# Context-Free Grammars

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1 Context-Free Grammars

2 Describing Languages We've seen two models for the regular languages: Finite automata accept precisely the strings in the language. Regular expressions describe precisely the strings in the language. Finite automata recognize strings in the language. Perform a computation to determine whether a specific string is in the language. Regular expressions match strings in the language. Describe the general shape of all strings in the language.

3 Context-Free Grammars A context-free grammar (or CFG) is an entirely different formalism for defining a class of languages. Goal: Give a procedure for listing off all strings in the language. CFGs are best explained by example...

4 Arithmetic Expressions Suppose we want to describe all legal arithmetic expressions using addition, subtraction, multiplication, and division. Here is one possible CFG: E int E E Op E E (E) Op + Op - Op * Op / E E Op E E Op (E) E Op (E Op E) E * (E Op E) int * (E Op E) int * (int Op E) int * (int Op int) int * (int + int)

5 Arithmetic Expressions Suppose we want to describe all legal arithmetic expressions using addition, subtraction, multiplication, and division. Here is one possible CFG: E int E E Op E E (E) Op + Op - Op * Op / E E Op E E Op int int Op int int / int

6 Context-Free Grammars Formally, a context-free grammar is a collection of four objects: A set of nonterminal symbols (also called variables), A set of terminal symbols (the alphabet of the CFG) A set of production rules saying how each nonterminal can be replaced by a string of terminals and nonterminals, and A start symbol (which must be a nonterminal) that begins the derivation. E int E E Op E E (E) Op + Op - Op * Op /

7 Some CFG Notation Capital letters in Bold Red Uppercase will represent nonterminals. i.e. A, B, C, D Lowercase letters in blue monospace will represent terminals. i.e. t, u, v, w Lowercase Greek letters in gray italics will represent arbitrary strings of terminals and nonterminals. i.e. α, γ, ω

8 A Notational Shorthand E int E E Op E E (E) Op + Op - Op * Op /

9 A Notational Shorthand E int E Op E (E) Op + - * /

10 Derivations E E Op E int (E) Op + * - / E E Op E E Op (E) E Op (E Op E) E * (E Op E) int * (E Op E) int * (int Op E) int * (int Op int) int * (int + int) A sequence of steps where nonterminals are replaced by the right-hand side of a production is called a derivation. If string α derives string ω, we write α * ω. In the example on the left, we see E * int * (int + int).

11 The Language of a Grammar If G is a CFG with alphabet Σ and start symbol S, then the language of G is the set L(G) = { ω Σ* S * ω } That is, L( G) is the set of strings derivable from the start symbol. Note: ω must be in Σ*, the set of strings made from terminals. Strings involving nonterminals aren't in the language.

12 Context-Free Languages A language L is called a context-free language (or CFL) if there is a CFG G such that L = L( G). Questions: What languages are context-free? How are context-free and regular languages related?

13 From Regexes to CFGs CFGs consist purely of production rules of the form A ω. They do not have the regular expression operators * or. However, we can convert regular expressions to CFGs as follows: S a*b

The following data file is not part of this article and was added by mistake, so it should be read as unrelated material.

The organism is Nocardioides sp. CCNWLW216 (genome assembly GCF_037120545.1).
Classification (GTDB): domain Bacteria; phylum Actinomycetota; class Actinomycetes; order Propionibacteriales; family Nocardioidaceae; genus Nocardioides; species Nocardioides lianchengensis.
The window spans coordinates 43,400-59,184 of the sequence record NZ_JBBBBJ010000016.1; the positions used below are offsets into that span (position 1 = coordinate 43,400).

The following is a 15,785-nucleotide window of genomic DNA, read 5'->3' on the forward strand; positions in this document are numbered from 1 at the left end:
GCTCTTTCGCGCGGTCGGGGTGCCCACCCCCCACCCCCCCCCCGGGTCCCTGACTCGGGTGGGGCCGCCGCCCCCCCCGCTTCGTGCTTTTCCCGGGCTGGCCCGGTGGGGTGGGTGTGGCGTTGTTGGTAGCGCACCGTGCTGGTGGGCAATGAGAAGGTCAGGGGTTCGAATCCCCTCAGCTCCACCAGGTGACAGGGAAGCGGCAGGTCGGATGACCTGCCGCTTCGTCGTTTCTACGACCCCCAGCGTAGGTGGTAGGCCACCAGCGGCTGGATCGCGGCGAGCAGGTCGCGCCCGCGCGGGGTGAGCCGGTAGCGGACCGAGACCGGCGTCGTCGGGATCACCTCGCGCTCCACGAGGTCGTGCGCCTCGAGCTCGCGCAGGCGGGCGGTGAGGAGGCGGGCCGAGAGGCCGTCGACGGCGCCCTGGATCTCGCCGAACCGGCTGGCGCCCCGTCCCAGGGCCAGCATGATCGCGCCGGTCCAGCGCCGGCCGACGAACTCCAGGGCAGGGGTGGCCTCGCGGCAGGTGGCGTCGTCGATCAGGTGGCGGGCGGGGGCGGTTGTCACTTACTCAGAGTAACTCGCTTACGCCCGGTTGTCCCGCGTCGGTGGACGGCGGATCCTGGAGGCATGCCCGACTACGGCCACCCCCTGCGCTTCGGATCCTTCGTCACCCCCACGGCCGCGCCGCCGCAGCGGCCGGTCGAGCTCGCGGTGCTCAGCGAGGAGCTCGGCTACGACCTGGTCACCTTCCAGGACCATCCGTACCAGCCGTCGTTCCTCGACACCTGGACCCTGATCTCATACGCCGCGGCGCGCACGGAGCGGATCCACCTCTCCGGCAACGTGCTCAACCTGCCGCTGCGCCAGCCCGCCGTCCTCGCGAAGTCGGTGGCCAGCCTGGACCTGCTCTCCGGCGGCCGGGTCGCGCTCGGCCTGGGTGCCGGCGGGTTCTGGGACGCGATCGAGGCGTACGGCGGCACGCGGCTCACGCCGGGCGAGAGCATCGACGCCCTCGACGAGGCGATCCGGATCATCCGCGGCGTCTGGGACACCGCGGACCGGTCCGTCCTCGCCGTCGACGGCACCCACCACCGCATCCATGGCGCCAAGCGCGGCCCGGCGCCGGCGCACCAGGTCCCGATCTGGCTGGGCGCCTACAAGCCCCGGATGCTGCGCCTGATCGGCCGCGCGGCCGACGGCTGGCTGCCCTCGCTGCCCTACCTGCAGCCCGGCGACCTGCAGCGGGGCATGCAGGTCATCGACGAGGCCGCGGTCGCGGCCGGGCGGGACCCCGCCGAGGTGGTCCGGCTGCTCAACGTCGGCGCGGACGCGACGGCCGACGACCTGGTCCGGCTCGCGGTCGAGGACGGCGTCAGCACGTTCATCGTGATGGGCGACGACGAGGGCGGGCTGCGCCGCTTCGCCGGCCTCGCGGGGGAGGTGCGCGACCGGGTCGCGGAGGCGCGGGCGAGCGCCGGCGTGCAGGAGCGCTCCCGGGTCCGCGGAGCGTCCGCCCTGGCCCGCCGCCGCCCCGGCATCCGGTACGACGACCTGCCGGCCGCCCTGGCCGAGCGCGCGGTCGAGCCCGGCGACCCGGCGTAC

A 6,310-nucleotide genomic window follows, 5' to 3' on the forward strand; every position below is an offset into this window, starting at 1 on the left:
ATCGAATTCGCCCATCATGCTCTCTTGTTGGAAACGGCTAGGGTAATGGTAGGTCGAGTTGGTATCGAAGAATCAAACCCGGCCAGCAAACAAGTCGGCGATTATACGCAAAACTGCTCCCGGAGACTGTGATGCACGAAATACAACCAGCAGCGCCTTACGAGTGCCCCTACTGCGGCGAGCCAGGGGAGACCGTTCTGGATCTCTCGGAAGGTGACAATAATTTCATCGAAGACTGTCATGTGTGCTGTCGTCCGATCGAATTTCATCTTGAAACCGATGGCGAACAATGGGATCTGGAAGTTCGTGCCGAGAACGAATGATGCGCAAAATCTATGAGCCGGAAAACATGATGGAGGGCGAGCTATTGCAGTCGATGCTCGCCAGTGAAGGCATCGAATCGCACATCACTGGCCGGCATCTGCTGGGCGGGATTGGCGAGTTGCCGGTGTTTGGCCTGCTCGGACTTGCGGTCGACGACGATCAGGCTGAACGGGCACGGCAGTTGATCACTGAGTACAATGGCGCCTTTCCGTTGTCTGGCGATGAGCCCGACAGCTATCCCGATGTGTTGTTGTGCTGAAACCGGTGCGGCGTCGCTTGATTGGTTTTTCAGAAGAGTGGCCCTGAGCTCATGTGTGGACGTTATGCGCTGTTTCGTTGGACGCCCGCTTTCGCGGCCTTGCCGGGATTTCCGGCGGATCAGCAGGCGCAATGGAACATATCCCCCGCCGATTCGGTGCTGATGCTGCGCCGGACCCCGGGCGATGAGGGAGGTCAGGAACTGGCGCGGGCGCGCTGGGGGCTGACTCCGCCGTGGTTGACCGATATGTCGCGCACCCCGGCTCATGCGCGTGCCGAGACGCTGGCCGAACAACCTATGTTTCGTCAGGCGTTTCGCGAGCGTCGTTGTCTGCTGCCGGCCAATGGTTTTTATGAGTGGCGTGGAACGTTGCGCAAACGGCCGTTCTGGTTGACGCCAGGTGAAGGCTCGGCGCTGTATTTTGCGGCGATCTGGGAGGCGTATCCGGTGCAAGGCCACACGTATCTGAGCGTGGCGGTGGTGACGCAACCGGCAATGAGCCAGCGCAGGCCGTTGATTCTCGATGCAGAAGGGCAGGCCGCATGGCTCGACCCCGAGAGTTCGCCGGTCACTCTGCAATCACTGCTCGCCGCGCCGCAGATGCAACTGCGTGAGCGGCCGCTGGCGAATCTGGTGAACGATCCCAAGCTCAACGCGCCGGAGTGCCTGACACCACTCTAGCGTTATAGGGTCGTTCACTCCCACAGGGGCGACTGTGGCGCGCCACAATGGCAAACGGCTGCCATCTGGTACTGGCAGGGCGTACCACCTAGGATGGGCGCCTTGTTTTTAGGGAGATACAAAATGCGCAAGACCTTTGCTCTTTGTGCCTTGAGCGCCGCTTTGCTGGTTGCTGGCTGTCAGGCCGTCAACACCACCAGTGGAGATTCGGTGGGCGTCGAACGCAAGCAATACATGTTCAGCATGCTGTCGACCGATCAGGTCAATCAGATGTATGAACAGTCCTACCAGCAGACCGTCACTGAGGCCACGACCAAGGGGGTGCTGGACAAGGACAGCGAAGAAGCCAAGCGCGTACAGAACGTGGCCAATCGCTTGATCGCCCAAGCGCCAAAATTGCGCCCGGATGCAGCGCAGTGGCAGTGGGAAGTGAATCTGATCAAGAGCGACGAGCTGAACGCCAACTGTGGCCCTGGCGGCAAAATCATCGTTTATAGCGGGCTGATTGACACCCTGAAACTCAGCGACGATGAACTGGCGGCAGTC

14 From Regexes to CFGs CFGs consist purely of production rules of the form A ω. They do not have the regular expression operators * or. However, we can convert regular expressions to CFGs as follows: S Ab A Aa ε

15 From Regexes to CFGs CFGs consist purely of production rules of the form A ω. They do not have the regular expression operators * or. However, we can convert regular expressions to CFGs as follows: S a(b c*)

16 From Regexes to CFGs CFGs consist purely of production rules of the form A ω. They do not have the regular expression operators * or. However, we can convert regular expressions to CFGs as follows: S ax X b C C Cc ε

17 Regular Languages and CFLs Theorem: Every regular language is context-free. Proof Idea: Use the construction from the previous slides to convert a regular expression for L into a CFG for L. Problem Set Exercise: Instead, show how to convert a DFA/NFA into a CFG.

18 The Language of a Grammar Consider the following CFG G: S asb ε What strings can this generate? a a a a b b b b L(G) = { a n b n n N }

19 All Languages Regular Languages CFLs

20 Why the Extra Power? Why do CFGs have more power than regular expressions? Intuition: Derivations of strings have unbounded memory. S asb ε a a a a b b b b

21 Time-Out for Announcements!

22 Problem Set Seven Problem Set Six was due at the start of today's lecture. Want to use late days? Submit up to Monday at 3:00PM. Problem Set Seven goes out now. It's due next Friday. Play around with the Myhill-Nerode theorem and the limits of regular languages! Play around with your very own CFGs!

23 Midterms Graded Midterms have been graded. They're available for pickup in the Gates building. SCPD students: we've sent the exams back to the SCPD office. You should hear back from them soon. Solutions and stats are available in the Gates building in the normal handout filing cabinet.

25 Back to CS103!

26 Designing CFGs Like designing DFAs, NFAs, and regular expressions, designing CFGs is a craft. When thinking about CFGs: Think recursively: Build up bigger structures from smaller ones. Have a construction plan: Know in what order you will build up the string. Store information in nonterminals: Have each nonterminal correspond to some useful piece of information.